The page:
I Try West African Cooking

It all started with my book club. We read Things Fall Apart by Nigerian author Chinua Achebe. It’s well worth reading, the first part in a trilogy, and I highly recommend it.

In my book club, whoever recommends the book for a given month gets to host the meeting, either at home or in a restaurant. With the home meetings, we have taken to serving dishes inspired by the cuisine in that month’s book. Since I recommended the book and was hosting that month’s meeting, I decided to try my hand at West African cookery with a concentration on Nigerian cooking.

When I told some friends that I was in search of recipes, some exclaimed that they loved Ethiopian cooking. And so do I. But Africa is a big continent. Ethiopia is almost 4,000 miles from West Africa. Eurocentric people would not be likely to confuse German cooking with Spanish Cooking, even though those countries are much closer to one another. Do we imagine that all African cooking is the same? When I first went online is search of West African cookbooks. I found some books like this one that had a heavy colonial twist and not what I was looking for at all. But thankfully, here are people who have been committed to documenting and preserving the culture of the African Diaspora, including food culture and traditions.

I was in over my head from the start. I have always been able to make good gnocchi from scratch. But when I married, I learned that I could not make a decent matzo ball. Even from a mix. Fufu is the West African equivalent of matzo balls. I managed to churn out some passable-looking fufu after a couple of attempts, but I don’t know if my fufu was any good. I didn’t have a benchmark. I think my fufu was better than my matzo balls, but not by much.

My attempt at Fufu from a mix. Only slightly better than my matzo balls

A diaspora is defined as the dispersion of people from their original homeland. People don’t usually leave their homelands without a good reason, normally displacement by war, famine, political oppression, or for better economic opportunities. Or a combination. And when people leave their homelands, they bring their food with them. It creates a sense of community in the new place. Sometimes it marks them as “foreigners” to the native population. I remember hearing stories about how my W.A.S.P. relatives considered my Sicilian-American father to be somewhat of an exotic character with his garlic and his homemade red wine. He, in turn, thought their creamed gravy and biscuits would kill him. I could go on, but I think you get the picture.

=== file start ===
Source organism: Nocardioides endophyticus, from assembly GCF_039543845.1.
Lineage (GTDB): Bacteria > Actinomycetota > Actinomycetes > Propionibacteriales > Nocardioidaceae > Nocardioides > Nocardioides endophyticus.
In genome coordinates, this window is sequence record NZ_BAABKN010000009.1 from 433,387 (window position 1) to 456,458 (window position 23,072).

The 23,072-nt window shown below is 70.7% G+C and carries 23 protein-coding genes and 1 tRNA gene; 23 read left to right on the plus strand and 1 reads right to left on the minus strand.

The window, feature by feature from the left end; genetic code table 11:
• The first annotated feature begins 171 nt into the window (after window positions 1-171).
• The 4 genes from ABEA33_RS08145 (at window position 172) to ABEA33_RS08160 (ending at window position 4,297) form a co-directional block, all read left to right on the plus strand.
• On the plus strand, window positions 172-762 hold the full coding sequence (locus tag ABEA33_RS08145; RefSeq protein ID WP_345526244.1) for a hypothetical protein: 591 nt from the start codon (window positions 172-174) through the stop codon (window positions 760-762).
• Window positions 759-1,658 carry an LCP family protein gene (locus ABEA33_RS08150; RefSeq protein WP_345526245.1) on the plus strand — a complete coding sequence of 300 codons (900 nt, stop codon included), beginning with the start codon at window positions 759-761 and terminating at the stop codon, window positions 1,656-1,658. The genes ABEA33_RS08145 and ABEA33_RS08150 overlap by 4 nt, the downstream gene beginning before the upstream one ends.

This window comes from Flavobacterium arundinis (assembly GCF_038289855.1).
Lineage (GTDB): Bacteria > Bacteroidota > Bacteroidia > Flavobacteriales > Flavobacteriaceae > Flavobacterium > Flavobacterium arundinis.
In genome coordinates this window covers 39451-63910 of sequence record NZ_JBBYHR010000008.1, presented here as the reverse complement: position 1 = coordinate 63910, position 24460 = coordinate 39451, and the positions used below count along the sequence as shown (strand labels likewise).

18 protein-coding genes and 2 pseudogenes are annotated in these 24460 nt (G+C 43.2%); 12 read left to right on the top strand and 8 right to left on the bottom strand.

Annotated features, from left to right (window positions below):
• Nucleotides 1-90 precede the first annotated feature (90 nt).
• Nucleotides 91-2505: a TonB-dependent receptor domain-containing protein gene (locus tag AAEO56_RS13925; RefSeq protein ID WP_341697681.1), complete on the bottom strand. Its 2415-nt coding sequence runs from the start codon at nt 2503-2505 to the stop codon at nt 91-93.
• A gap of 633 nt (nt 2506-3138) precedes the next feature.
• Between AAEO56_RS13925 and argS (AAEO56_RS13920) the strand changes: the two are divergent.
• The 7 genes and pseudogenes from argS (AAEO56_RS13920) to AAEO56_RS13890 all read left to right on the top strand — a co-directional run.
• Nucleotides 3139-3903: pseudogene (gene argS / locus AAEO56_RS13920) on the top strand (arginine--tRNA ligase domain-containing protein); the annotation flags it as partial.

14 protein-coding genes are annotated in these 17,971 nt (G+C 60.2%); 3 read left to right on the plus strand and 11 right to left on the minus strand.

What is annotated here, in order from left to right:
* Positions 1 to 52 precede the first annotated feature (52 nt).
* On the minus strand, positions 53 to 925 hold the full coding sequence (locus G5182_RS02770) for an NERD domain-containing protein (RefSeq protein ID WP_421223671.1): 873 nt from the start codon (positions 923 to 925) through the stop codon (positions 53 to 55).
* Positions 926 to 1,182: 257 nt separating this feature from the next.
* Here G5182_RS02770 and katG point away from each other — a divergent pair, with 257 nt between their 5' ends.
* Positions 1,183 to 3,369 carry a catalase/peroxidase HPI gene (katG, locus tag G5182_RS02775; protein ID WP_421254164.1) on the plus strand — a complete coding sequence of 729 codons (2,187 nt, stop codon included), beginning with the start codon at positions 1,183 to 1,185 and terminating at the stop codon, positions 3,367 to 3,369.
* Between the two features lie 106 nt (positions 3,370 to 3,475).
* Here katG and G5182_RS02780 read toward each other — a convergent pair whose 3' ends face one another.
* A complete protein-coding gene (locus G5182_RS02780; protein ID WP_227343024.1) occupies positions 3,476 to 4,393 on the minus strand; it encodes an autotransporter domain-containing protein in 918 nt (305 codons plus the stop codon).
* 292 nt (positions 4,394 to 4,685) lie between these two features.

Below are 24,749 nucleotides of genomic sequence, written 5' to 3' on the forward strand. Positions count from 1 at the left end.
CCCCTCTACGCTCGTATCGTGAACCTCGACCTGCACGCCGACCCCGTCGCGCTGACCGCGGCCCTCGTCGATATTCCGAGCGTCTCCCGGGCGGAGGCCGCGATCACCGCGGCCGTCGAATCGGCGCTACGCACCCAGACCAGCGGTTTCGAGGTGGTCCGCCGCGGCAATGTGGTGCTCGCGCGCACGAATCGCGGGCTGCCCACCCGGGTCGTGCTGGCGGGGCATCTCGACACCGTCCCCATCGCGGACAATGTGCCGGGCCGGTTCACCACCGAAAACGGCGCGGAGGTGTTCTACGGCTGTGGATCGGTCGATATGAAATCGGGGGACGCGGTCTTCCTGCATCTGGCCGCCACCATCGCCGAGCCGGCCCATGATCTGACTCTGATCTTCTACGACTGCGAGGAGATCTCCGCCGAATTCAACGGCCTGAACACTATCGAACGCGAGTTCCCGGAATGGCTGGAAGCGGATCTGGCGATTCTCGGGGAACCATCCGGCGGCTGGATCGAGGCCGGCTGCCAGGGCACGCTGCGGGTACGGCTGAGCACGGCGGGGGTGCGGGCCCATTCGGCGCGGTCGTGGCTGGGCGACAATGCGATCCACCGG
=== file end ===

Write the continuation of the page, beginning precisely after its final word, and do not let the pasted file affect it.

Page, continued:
There is a population of emigres from African countries in Philadelphia, and an African Grocery in West Philadelphia. So after finding some good websites for recipes and watching some videos, I made my way to the All African Grocery in search of ingredients.

I came back with a bunch of strange (to me) ingredients. I also got fresh peanut butter, some spices and dried crawfish. I couldn’t find dried locust beans, so I bought them online. And there were many other ingredients, such as Scotch Bonnet peppers and plantains, that I could get at the 9th Street Market near my home, as well as Little Saigon neighborhood, and the plethora of Mexican Groceries in the area.

Locust beans. A tasty condiment used in West African cooking.

Dried crawfish. You pulverize it in a grinder and add it as a seasoning.

Here’s what I made. Aside from the ill-fated Fufu (see above. Read more about Fufu here. And no, I did not beat cassavas into submission. I bought a mix like this one), I made two hearty stews, a plantain dish, and African pepper sauce.

Making Vegan Egusi soup, recipe here.

West African Peanut Soup. Here’s a recipe. I left out the chicken and substituted black eyed peas which I purchased at the All African Food Market.

Fried plantains recipe here.

African pepper sauce. Recipe here.

I have to take this opportunity to rave about this pepper sauce. The scotch bonnet peppers were so hot that they made me cough and burned my hands when I was seeding them. But they changed totally in the sauce. Yes, they were still hot, but it was a warm, foody hotness that crept up on you gradually and enhanced the flavor of the food you added it to, rather than making you miserable. It was especially good in the hearty peanut stew which already had one of the peppers in the main recipe.